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Today's News

  • Finding power to stay warm

    The numbers of Spencer Countians without electricity has dropped from thousands to hundreds since last Tuesday night’s winter ice storm. Good news for most, but for the 400 families still with out power – each day can be a struggle just to stay warm.

    For some residents, seeking shelter in the high school’s cafeteria was a much better alternative than huddled together under layers of blankets.

  • Loss of power nets numerous freezer casualties

    With power outages ranging from mere hours to days, and even weeks, local insurance agents say that losing food stored in refrigerators and deep freezers has been the number one complaint.

    “It seems like everybody has food spoilage,” said Terry Skaggs of Kentucky Farm Bureau Insurance.

  • LETTER: Flag pole not “chopped down”

    In response to a previous letter titled “Cemetery should respect flag.”

    The Valley Cemetery Board would like to clarify that Mr. Robinson’s flag pole had not been “chopped down,” as Ms. Waldridge implied. However, in November we had a strong wind storm that blew Mr. Robinson’s flag pole down along with others.

  • Aquaculture and alfalfa are topics of upcoming events

    Two aquaculture workshops will be offered by Kentucky State University Cooperative Extension for those who are involved with or might be considering small-scale aquaculture.

  • LETTER: No whine in Early Wyne
  • School cancelled for Monday; more residents restored with power

    School officials decided Sunday afternoon to cancel classes for Spencer County students Monday and announced that the district will open school on a two-hour delay Tuesday.

     

    "We have no intent of calling off school for another full week," said Superintendent Chuck Adams.

    Adams said the decision to close school Monday was based on a variety of factors including buses competing for space on the county's narrow roads with emergency crews.

  • FROM THE WORD: The Bible on tithing

    Today I will write an article on tithing.

    One weekend we were in Nashville Tennessee and I was leading a small group in this church. We have some questions we ask the people. I ask the question what would you like to happen in your life this weekend?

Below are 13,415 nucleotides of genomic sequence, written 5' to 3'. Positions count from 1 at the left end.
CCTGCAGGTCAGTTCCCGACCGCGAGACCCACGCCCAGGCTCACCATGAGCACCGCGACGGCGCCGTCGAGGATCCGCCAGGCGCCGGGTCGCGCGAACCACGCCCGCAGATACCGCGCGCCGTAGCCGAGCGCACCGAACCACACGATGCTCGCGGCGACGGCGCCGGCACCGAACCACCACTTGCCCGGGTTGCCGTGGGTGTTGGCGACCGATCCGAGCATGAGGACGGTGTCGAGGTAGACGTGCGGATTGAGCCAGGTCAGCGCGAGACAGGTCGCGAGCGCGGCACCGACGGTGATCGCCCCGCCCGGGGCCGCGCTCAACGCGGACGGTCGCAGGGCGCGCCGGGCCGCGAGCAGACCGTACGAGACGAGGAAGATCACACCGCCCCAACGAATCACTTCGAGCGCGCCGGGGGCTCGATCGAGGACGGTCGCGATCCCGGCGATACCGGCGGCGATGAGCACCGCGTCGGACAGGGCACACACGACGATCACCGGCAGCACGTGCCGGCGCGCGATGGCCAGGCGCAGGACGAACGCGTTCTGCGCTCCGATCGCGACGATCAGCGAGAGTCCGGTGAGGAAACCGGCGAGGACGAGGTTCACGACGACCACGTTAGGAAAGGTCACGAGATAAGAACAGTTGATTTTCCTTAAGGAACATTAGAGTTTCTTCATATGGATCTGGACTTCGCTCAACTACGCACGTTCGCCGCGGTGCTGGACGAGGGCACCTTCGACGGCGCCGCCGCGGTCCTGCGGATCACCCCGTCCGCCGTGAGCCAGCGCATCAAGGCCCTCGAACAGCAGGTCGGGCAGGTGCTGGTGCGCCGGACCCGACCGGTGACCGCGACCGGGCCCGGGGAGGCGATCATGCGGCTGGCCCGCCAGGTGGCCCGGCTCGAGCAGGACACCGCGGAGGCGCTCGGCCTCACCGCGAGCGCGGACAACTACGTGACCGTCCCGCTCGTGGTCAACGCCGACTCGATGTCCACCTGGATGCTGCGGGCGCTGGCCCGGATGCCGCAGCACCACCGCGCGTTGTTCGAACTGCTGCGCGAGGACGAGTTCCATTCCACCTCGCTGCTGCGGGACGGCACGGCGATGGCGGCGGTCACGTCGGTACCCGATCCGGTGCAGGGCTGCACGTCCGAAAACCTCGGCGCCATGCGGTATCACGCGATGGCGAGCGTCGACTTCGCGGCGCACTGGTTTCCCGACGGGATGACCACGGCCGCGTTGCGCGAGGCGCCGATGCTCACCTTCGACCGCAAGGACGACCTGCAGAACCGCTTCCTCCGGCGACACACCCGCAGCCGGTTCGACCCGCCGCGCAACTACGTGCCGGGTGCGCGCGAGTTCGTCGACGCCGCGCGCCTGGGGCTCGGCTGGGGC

One elderly woman spoke up really quick and said I would like to win the lottery. When I looked at her and said, Really, she responded of course I would give God his part. It made me wonder what God’s part was.

    Now let’s take a look at what the Bible says.

  • School budget shows preliminary cuts

    As Spencer County students head back to the classroom to begin a new year this fall, don’t expect to see them bringing home any new books.

    Superintendent Chuck Adams said he expects the state to forego next year’s textbook purchase cycle, which could have meant new math books for grades K through 8. In a similar move, the school board voted to cut $30,000 toward the purchase of high school textbooks when they approved the district’s 2009-10 draft budget last week.

  • LETTER: Life begins at conception

    With all the things going on in the world right now, there is one extremely important issue that I believe has been forgotten about by most people.

    This week marks the anniversary of the 1973 Supreme Court deceision,”Roe vs Wade”. I realize that the subject of abortion brings about very emotional responses from people on both sides of the issue, but this issue should never be put out of our minds.

    I believe that life begins at conception. In Jeremiah 1:5, scripture records, “ Before you were formed in the womb, I knew you”.

  • Power lines on the mend, shelter still open for those in need

    While the number continues to fall with each passing day, over 1,000 Spencer Countians remained without electricity Saturday.

    Crews from Salt River Electric and Kentucky Utilities worked in Friday's frigid temperatures making repairs to areas of the county that would affect the greatest number of residents.

    "Hospitals and areas with the highest impact are first," said Randy Burba, spokesman for Salt River Electric, "then the more rural areas that are harder to get to."